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Blueprint for Education Update - Closures Again - Aith


The Cheesemaker
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The UK Gov have a system in place where a community group could take over the running of various services. I wonder, is there the will to do it here? Doubt it!

 

we asked the scottish goverment that very question if free schools were legal in scotland.

 

Have you had a reply?

 

This is what Mike Russell said last November, the problem I see is the word "guidance" - the SIC will just ignore it.

 

A working group has been created to draw up revised guidance that will ensure local authorities fully explore all alternatives to rural school closures.

 

Announcing the membership of the new group, Education Secretary Michael Russell said:

 

"Rural schools are part of the fabric of education provision in Scotland. I am proud of the legislation we introduced to offer greater protection to rural schools and which gives parents stronger rights than ever before.

 

"However I am concerned that some rural communities that face losing their schools feel alternative proposals they put forward are being ignored or overlooked. That's why I recently announced plans to look again at the consultation process and to ensure that all alternatives are properly examined, tested and - where they hold water - accepted.

 

"This new working group will bring together all the key players to draw up robust, workable guidance for local authorities. Once in place it will offer further reassurance to communities that the financial constraints facing Scotland does not make school closures inevitable."

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nope just an auto from their media folks. asked the same question to our mp and msp still looking for them to get back as well. odd why its so diffrent up here. most private schools are charging about 9k for a day pupil and this is with meals but minus the extras after school stuff. if the private sector can do it for 9 and make a profit we do have questions for SIC.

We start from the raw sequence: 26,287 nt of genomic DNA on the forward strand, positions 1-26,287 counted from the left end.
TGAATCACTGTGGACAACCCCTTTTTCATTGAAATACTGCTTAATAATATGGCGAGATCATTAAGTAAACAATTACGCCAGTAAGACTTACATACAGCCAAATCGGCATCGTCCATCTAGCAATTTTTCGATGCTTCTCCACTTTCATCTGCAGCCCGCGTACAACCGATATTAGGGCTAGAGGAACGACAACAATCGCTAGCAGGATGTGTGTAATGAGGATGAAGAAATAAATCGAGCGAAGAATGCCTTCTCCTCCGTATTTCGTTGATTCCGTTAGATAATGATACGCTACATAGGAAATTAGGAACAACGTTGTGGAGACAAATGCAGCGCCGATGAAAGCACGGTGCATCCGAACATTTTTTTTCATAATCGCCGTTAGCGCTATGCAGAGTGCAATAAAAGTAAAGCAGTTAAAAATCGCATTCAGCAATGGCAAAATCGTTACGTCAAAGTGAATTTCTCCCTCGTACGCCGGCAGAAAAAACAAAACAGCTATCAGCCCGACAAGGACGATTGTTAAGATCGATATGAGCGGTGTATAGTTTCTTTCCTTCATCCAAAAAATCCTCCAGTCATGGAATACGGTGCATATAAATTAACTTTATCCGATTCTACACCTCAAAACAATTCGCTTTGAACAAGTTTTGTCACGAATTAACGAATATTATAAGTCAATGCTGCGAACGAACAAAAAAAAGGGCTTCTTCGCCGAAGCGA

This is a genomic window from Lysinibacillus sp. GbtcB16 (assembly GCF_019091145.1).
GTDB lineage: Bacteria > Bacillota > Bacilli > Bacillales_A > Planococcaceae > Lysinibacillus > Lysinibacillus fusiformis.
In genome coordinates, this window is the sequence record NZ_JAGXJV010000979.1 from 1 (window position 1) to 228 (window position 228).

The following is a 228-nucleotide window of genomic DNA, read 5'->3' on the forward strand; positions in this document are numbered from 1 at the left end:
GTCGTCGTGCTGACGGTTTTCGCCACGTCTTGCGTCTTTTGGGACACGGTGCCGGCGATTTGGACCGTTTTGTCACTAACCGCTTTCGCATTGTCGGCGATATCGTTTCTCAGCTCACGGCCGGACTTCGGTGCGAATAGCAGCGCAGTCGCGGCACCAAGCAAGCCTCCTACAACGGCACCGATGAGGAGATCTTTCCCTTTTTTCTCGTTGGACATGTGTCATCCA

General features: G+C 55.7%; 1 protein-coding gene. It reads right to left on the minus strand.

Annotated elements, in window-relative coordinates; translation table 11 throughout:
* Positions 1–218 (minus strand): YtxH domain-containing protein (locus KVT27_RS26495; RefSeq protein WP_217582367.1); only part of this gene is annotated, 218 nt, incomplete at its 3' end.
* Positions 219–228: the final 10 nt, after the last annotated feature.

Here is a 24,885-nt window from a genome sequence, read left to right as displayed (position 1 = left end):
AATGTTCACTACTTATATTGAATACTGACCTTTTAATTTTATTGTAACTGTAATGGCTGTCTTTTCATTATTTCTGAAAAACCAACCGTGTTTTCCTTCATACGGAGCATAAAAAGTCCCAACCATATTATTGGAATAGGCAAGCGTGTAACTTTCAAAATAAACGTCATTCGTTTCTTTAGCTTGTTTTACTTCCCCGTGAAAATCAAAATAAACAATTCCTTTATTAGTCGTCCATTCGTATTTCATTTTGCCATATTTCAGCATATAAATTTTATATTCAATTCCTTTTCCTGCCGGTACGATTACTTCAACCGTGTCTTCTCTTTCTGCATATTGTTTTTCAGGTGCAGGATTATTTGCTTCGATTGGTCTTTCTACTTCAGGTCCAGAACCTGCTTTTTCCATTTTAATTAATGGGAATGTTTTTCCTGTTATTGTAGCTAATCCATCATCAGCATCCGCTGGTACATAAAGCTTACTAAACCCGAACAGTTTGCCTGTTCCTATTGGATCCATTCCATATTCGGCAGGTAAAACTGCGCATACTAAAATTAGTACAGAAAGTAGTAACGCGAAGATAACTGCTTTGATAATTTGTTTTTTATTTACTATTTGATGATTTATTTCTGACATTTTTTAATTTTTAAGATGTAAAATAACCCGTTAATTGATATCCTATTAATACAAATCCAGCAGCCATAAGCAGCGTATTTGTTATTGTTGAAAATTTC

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Schools that have opted out here have lower teacher requirements. They are not subject to all the regulations a state school would have to adhere to. They also get monies from other incomes. It would be hard to compare the two. Private schools also select their pupils. Something that cannot be done for education of the masses. Perhaps parents could contribute, many at my old school would get additional tutoring paid for by parents. You would need to add weighting to fairly compare the two systems.

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If people keep on whinging and protesting about every single proposed school closure, nothing will ever happen and Shetland will continue to descend into the financial mire that it has got itself into because of the Rolls-Royce mentality that has been prevalent ever since the oil money arrived.

 

Yes a school on your doorstep is much easier than having to travel further afield, but if the money's not there - guess what - THE MONEY'S NOT THERE.